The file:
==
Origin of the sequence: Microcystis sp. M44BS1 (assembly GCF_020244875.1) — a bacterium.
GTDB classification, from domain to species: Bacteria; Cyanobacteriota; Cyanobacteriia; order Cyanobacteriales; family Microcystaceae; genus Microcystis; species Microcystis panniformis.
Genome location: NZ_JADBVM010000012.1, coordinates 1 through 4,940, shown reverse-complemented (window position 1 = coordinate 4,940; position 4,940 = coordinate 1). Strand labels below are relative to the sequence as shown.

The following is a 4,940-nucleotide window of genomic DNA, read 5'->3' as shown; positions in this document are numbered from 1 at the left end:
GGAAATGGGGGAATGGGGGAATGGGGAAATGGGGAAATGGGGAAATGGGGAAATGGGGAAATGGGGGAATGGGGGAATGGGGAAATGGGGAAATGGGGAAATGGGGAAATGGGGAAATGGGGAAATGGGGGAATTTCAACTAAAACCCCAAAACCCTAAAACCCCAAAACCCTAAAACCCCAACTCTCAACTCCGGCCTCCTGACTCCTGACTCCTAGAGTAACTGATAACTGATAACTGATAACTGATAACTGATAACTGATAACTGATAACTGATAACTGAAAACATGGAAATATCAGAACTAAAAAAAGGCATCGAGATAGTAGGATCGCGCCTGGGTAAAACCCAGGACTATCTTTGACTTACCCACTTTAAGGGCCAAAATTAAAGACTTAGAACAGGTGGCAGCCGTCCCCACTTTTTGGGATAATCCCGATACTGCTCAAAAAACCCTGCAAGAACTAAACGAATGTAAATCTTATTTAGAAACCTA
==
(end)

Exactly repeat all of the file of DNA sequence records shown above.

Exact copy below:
Origin of the sequence: Microcystis sp. M44BS1 (assembly GCF_020244875.1) — a bacterium.
GTDB classification, from domain to species: Bacteria; Cyanobacteriota; Cyanobacteriia; order Cyanobacteriales; family Microcystaceae; genus Microcystis; species Microcystis panniformis.
Genome location: NZ_JADBVM010000012.1, coordinates 1 through 4,940, shown reverse-complemented (window position 1 = coordinate 4,940; position 4,940 = coordinate 1). Strand labels below are relative to the sequence as shown.

The following is a 4,940-nucleotide window of genomic DNA, read 5'->3' as shown; positions in this document are numbered from 1 at the left end:
GGAAATGGGGGAATGGGGGAATGGGGAAATGGGGAAATGGGGAAATGGGGAAATGGGGAAATGGGGGAATGGGGGAATGGGGAAATGGGGAAATGGGGAAATGGGGAAATGGGGAAATGGGGAAATGGGGGAATTTCAACTAAAACCCCAAAACCCTAAAACCCCAAAACCCTAAAACCCCAACTCTCAACTCCGGCCTCCTGACTCCTGACTCCTAGAGTAACTGATAACTGATAACTGATAACTGATAACTGATAACTGATAACTGATAACTGATAACTGAAAACATGGAAATATCAGAACTAAAAAAAGGCATCGAGATAGTAGGATCGCGCCTGGGTAAAACCCAGGACTATCTTTGACTTACCCACTTTAAGGGCCAAAATTAAAGACTTAGAACAGGTGGCAGCCGTCCCCACTTTTTGGGATAATCCCGATACTGCTCAAAAAACCCTGCAAGAACTAAACGAATGTAAATCTTATTTAGAAACCTA